Industrialization Strategy and Industrial Relations Policy in Malaysia

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Industrialization Strategy and Industrial Relations Policy in Malaysia by Mind Map: Industrialization Strategy and Industrial Relations  Policy in Malaysia

1. Repressive

1.1. Unions were not permitted to bargain on issues relating to management decisions

1.1.1. transfer

1.1.2. promotion

1.1.3. recruitment

1.1.4. termination of employment

1.2. all collective bargaining agreements had to be "cognized" (certified) by the Industrial Court.

1.2.1. The court had the power to refuse to cognize if the agreement contained provisions that were deemed not to be in the national interest.

1.3. the dependence on low-cost, labor-intensive manufacturing for export forced the government to enact policies

1.4. state increased its involvement in the industrial relations sphere to a considerable extent, moving from controlled pluralism to repression

1.5. government has repeatedly refused to enact comprehensive minimum wage legislation, despite repeated demands by trade unions.

1.6. calculation of overtime was changed to reduce costs.

1.7. refusal of the government to enact equal pay for equal work

1.8. the general banning of trade unions in the export sector

1.9. employee fear their employer reprisals if they join a union

1.10. Employers clearly use both union suppression and union substitution strategies in dealing with workers

1.11. The owner of one U.S. electronics factory offered a box of Kentucky Fried Chicken to any worker willing to disclose the name of persons signing a union membership application.

1.12. Another U.S. corporation invited a Muslim religious instructor to speak during working hours about why it was against the Islamic faith for women to become members of a union.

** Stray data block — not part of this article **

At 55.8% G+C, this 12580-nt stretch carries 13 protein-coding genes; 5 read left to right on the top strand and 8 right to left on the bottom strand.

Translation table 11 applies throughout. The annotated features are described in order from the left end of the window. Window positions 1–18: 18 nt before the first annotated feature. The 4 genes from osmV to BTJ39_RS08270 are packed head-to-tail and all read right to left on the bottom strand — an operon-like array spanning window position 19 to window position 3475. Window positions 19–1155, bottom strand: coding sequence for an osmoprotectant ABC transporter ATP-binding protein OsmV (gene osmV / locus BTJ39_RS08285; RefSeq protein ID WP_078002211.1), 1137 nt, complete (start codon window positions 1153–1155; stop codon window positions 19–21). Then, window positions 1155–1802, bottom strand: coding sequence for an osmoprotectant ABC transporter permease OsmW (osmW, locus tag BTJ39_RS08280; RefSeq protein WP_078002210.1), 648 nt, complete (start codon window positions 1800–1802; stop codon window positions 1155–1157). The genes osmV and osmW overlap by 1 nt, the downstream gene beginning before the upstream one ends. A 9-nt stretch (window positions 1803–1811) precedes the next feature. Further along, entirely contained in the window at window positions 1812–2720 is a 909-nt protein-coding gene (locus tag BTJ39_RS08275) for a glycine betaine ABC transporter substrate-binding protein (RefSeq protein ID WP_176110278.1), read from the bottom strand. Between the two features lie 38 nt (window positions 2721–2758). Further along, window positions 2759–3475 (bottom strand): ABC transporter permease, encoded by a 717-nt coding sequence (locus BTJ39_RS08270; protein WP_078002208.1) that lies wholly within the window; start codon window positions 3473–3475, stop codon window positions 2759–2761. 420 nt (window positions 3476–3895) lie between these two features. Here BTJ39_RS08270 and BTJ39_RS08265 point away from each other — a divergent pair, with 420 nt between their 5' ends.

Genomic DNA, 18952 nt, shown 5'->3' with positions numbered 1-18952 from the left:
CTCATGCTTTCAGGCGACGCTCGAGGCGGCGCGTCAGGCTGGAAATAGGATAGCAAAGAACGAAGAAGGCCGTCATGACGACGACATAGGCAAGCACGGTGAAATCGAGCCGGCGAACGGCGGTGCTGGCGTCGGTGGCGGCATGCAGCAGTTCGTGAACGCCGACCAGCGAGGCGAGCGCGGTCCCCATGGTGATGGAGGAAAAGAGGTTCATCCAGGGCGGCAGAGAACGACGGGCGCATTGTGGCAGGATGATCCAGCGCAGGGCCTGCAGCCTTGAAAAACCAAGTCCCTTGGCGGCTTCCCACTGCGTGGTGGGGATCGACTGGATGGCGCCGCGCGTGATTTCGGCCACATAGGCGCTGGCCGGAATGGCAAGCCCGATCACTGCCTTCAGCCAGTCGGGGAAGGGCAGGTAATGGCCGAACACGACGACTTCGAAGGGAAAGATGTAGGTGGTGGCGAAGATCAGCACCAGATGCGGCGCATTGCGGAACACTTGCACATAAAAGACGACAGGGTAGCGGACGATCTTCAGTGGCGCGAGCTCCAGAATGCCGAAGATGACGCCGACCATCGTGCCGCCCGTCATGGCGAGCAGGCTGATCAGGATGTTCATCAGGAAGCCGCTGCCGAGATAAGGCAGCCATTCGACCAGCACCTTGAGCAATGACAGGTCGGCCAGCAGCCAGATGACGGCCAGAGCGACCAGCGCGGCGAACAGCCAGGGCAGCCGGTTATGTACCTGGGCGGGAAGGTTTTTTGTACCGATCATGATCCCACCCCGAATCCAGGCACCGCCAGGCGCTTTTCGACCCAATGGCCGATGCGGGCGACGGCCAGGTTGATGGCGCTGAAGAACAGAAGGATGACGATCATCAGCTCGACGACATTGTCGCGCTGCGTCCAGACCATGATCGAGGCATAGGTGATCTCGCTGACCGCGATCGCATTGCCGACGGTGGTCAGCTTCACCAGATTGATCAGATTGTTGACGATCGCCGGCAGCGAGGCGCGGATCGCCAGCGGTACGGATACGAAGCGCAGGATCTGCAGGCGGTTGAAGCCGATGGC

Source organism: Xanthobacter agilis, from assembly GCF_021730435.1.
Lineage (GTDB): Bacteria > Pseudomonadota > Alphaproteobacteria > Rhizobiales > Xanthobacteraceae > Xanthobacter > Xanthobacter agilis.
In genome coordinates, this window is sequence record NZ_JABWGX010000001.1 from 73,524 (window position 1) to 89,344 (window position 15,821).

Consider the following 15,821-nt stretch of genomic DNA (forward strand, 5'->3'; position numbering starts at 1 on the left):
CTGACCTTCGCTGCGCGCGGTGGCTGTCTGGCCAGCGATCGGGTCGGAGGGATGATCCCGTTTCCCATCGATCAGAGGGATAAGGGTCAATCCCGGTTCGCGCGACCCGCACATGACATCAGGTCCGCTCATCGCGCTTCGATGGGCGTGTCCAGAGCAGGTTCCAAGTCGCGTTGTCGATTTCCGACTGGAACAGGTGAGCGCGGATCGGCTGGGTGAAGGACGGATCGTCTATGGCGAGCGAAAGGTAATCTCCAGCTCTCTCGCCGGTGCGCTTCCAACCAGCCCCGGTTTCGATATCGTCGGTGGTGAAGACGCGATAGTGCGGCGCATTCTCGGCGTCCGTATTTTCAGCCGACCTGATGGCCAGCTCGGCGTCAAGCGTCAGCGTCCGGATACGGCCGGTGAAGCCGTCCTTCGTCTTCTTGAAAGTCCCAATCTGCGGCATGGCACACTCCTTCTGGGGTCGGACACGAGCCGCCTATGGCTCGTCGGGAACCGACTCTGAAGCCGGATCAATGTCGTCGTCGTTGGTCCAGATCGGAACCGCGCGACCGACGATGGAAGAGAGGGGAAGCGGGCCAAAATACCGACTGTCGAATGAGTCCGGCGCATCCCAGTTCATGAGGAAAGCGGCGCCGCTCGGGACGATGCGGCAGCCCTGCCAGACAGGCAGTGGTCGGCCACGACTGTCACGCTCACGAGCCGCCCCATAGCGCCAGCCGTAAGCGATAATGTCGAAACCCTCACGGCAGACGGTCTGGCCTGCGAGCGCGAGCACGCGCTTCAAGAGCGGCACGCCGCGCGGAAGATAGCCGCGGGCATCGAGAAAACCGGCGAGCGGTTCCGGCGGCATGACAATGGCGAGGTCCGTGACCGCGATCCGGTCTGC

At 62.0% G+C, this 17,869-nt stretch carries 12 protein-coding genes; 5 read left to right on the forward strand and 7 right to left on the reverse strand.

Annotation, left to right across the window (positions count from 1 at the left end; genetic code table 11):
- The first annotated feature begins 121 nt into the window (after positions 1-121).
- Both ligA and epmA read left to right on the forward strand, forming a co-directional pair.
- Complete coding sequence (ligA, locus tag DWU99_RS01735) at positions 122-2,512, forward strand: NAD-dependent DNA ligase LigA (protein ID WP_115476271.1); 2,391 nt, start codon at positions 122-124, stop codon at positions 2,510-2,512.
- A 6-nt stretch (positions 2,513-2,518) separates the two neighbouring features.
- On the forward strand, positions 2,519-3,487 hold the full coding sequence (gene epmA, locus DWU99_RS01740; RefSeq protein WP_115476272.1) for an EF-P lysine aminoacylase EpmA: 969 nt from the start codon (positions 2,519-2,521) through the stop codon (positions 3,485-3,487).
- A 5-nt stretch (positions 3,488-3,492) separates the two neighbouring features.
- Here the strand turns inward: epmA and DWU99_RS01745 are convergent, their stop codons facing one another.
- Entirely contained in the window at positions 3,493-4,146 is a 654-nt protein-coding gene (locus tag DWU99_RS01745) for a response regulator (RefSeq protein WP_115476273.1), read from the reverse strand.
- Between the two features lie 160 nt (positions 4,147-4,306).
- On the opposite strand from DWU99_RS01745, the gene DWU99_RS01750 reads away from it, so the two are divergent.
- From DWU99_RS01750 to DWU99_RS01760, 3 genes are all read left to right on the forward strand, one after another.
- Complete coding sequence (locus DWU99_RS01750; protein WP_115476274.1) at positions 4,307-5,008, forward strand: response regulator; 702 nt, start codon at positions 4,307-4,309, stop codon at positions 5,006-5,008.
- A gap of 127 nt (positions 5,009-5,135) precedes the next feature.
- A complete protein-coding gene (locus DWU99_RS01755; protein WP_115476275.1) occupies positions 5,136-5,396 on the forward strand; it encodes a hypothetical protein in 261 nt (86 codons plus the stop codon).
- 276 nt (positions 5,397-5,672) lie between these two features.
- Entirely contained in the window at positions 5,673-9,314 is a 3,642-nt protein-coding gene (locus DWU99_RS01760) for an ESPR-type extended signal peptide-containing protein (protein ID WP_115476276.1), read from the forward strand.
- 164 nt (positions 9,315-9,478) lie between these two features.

1.13. Workers in these companies who have exhibited pro-union sentiments have routinely been transferred to other plants and intimidated.

1.14. Hitachi's Malaysian subsidiary fired 1,003 striking workers after they walked out in protest of the government's refusal to allow their in-house union to be represented by a national electrical workers union.

1.15. on Act of 1955, strikes were allowed but after Industrial Relations Act of 1967, strikes were prohibited once the dispute had been referred to arbitration by the minister of labor.

1.16. Foreign companies manufacturing for export were exempted from the ICA policies on Malay share ownership, and labor laws that might have discouraged foreign investment were relaxed or went unenforced. Unions were excluded from key industries and the export sector.

1.17. Through the Heavy Industries Corporation (HIC), the state now had a leading role in establishing large-scale, capital-intensive, import-substituting industries to provide industrial goods and consumer durables for the domestic market and a foundation to support a range of private sector and consumer goods industries.

1.18. development priorities once again shifted to EOI from a policy of heavy industrialization for an increasingly protected domestic market

1.19. the shortage of revenues brought about by the government's involvement in NEP, ICA, and the HIP, and the consequent increases in international debt, that brought about the shift to EOI policies

2. Exclusionary

2.1. minister of labor extended the tax and labor-exempt policies for Pioneer industries and industries in export processing zones (EPZs).

2.2. electronics industry has been exempted from the provisions of the Employment Act (1955),

2.3. grant exemptions from labor laws to foreign companies

2.4. investment incentives have been restructured to attract higher technology-based investments, and the Malaysian education system has been deregulated, resulting in a mushrooming of private colleges with exchange arrangements with universities in Australia and Canada.

2.5. the government enacted the Human Resources Development Act of 1992, which instituted the Skills Development Fund.

2.5.1. The law forces larger enterprises to pay a certain percentage of their payroll costs into the fund, to which the government contributes a matching sum.

2.6. Immigration policies have also been restructured to permit the import of both skilled and unskilled guest workers to meet the demands of industry.

2.7. Policies oriented toward skills development at the national level are complemented by employer approaches emphasizing increased worker involvement.

2.7.1. The movement in the electronics industry is toward increasingly positive human resource management in a nonunion environment.

2.8. To meet its interest payments on foreign debts, the state also encouraged export-oriented industries, simplifying bureaucratic controls, increasing investment allowances and incentives, and reducing corporate and development taxes.